17 October 1972
Madbox Co., Ltd.
Animation studio and production enterprise
Masahiro Takahashi (Representative Director and President)
Nippon Television (95%)DentsuVAPSony Pictures EntertainmentHakuhodo DY Media PartnersWOWOWSumitomo Mitsui Banking Corporation
Nakano, Tokyo, Tokyo, Japan
Number of employees
70 (including contractors)
MADHOUSE Inc. (株式会社マッドハウス, Kabushiki-gaisha Maddohausu) is a Japanese animation studio, founded in 1972 by ex–Mushi Pro animators, including Masao Maruyama, Osamu Dezaki, Rintaro, and Yoshiaki Kawajiri.
Madhouse has created and helped to produce many well-known shows, starting with TV anime series Ace o Nerae! (produced by Tokyo Movie) in 1973, and including Ninja Scroll, Vampire Hunter D: Bloodlust, Trigun, Di Gi Charat, Black Lagoon, Death Note and One-Punch Man. Unlike other studios founded at this time such as AIC and J.C.Staff, their strength was and is primarily in TV shows and theatrical features. Expanding from the initial Mushi Pro staff, Madhouse recruited such important directors as Morio Asaka, Masayuki Kojima, and Satoshi Kon during the 1990s. Their staff roster expanded in the 2000s to include Mamoru Hosoda, Takeshi Koike, and Mitsuo Iso, as well as many younger television directors. The studio was also responsible for the first Beyblade anime series as well as the Dragon Drive anime, and the 2011 anime adaptation of Hunter × Hunter.
The studio often collaborates with known manga artists, including Naoki Urasawa and Clamp. Madhouse produced adaptations of Urasawa's YAWARA!, Master Keaton and Monster, with Masayuki Kojima helming the later two. The company has animated a number of CLAMP's titles, including Tokyo Babylon, two versions of X (a theatrical movie and a TV series), Cardcaptor Sakura, Chobits, and CLAMP in Wonderland.
In February 2004, Madhouse became a subsidiary of Index Corporation.
On February 8, 2011, Nippon Television became Madhouse's primary stockholder (replacing Index Corporation), via a third-party allocation of new shares. NTV bought 128,667 new shares (each ¥7,772) issued by Madhouse for ¥999,999,924 total (about $12.4 million), raising its stake in the company from 10.4% to 84.5%. Index Corporation's stake in Madhouse fell from 60.91% to 10.54%.
In January 2012, Madhouse announced their acquisition of the animation rights to the Peanuts comic strip.
In March 2014, NTV bought all the shares belonging to Index Corporation, increasing its stake in Madhouse to 95%.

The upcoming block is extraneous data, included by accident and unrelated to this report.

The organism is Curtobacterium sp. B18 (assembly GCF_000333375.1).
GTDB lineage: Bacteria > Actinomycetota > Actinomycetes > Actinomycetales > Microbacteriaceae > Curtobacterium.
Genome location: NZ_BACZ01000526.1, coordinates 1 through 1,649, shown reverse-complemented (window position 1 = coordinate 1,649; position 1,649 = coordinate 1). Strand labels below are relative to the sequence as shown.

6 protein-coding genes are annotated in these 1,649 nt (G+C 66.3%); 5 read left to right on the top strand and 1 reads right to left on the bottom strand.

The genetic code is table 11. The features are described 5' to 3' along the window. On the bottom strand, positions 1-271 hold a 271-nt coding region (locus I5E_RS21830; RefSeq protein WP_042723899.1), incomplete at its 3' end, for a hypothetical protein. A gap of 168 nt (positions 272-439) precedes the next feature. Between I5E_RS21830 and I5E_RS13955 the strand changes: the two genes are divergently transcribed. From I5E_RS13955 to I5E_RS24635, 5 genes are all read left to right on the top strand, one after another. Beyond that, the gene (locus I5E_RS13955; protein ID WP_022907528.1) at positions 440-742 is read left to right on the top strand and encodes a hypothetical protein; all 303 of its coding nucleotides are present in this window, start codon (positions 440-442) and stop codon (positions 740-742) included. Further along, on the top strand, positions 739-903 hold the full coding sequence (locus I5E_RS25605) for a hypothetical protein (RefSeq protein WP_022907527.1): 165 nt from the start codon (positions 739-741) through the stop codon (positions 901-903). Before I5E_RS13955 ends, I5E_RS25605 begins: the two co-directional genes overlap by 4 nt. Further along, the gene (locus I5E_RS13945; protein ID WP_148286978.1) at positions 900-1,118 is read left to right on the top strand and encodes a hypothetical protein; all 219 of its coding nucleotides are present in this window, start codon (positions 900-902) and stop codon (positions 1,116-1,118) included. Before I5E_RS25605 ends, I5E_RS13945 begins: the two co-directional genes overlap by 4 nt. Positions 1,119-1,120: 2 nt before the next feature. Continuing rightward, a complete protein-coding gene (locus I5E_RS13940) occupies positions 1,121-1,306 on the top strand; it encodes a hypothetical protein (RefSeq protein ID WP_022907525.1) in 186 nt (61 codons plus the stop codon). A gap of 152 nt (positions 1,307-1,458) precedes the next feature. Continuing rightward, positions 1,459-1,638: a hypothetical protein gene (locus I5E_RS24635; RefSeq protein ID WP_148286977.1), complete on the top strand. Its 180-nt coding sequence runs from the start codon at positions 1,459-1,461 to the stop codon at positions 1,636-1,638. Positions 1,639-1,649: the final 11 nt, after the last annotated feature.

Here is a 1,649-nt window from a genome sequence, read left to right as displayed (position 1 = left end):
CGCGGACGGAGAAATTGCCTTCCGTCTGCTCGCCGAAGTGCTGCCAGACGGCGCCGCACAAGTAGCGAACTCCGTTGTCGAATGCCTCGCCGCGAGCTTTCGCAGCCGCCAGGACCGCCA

The studio employs approximately 70 employees, with employment levels varying depending on the number of productions currently underway. Additionally, the company has invested in the Korean animation studio DR Movie.
Madhouse has a subsidiary, Madbox Co., Ltd., that mainly focuses on computer graphics.
In the late 1990s, the studio aimed at a younger female audience with Morio Asaka's two Cardcaptor Sakura films, based on the popular television series.
In the early 2000s, an ambitious collaboration with Tezuka Productions resulted in Metropolis, directed by Rintaro and adapted from the manga by Osamu Tezuka. Earlier collaborations with Tezuka productions included two feature-length films made for Sanrio starring Tezuka's unicorn character Unico.
Director Satoshi Kon produced all four of his films with the studio: Perfect Blue, Millennium Actress, Tokyo Godfathers, and Paprika, as well as his TV series Paranoia Agent. Kon was also making his fifth film the Dreaming Machine with Madhouse, although it was left incomplete at his death in 2010.
In 2003, Madhouse produced Nasu: Summer in Andalusia, which was adapted from the seinen manga Nasu by Iou Kuroda and directed by Studio Ghibli veteran Kitarō Kōsaka. Nasu was the first Japanese animated film ever selected for screening at the renowned Cannes Film Festival. Kōsaka followed up his film with an OVA sequel in 2007.
Recent productions included Masayuki Kojima's theatrical debut Piano no Mori (2007), Hosoda's acclaimed Summer Wars (2009), Sunao Katabuchi's Mai Mai Miracle (2009), the company's first CG animated film, Yona Yona Penguin (2009), Takeshi Koike's feature film debut Redline (2009), a theatrical version of the Trigun series, Trigun: Badlands Rumble (2010), and The Tibetan Dog, a co-production with China (2011).
Madhouse co-produced Wolf Children (2012) with Mamoru Hosoda's Studio Chizu.
Collectively, Madhouse films have won a total of two Japan Academy Prizes, four Grand Prizes in the Animation Division at Japan Media Arts Festival, two Gertie Awards, six Mainichi Film Awards (three Ōfuji Noburō Awards, and three Animation Grand Awards), two Tokyo Anime Awards for Animation of the Year, and five Animation Kobe Feature Film Awards.
They collaborated with Studio Ghibli by contributing animation to Hayao Miyazaki's My Neighbor Totoro (1988), Spirited Away (2001), and Howl's Moving Castle (2004), as well as Tomomi Mochizuki's I Can Hear the Sea (1993) and Goro Miyazaki's Tales from Earthsea (2006).
Madhouse also collaborated with Disney for the anime Stitch! for its first and second arcs (equal to 56 episodes total), between 2008 and 2010. They also animated the intro cutscene to PlayStation video game Wild Arms and the opening movie to PlayStation Vita video game "Persona 4 Golden" ("Persona 4: The Golden" in Japan).
2010 also saw the publication of Devil, a manga intended specifically for the American market; the property is a collaboration with Dark Horse Comics, and is written and drawn by Torajiro Kishi.
Madhouse also participated in animating the Wakfu TV special Ogrest, la légende in collaboration with Ankama Japan.
Madhouse animated some parts of The Boondocks even though they didn't credit it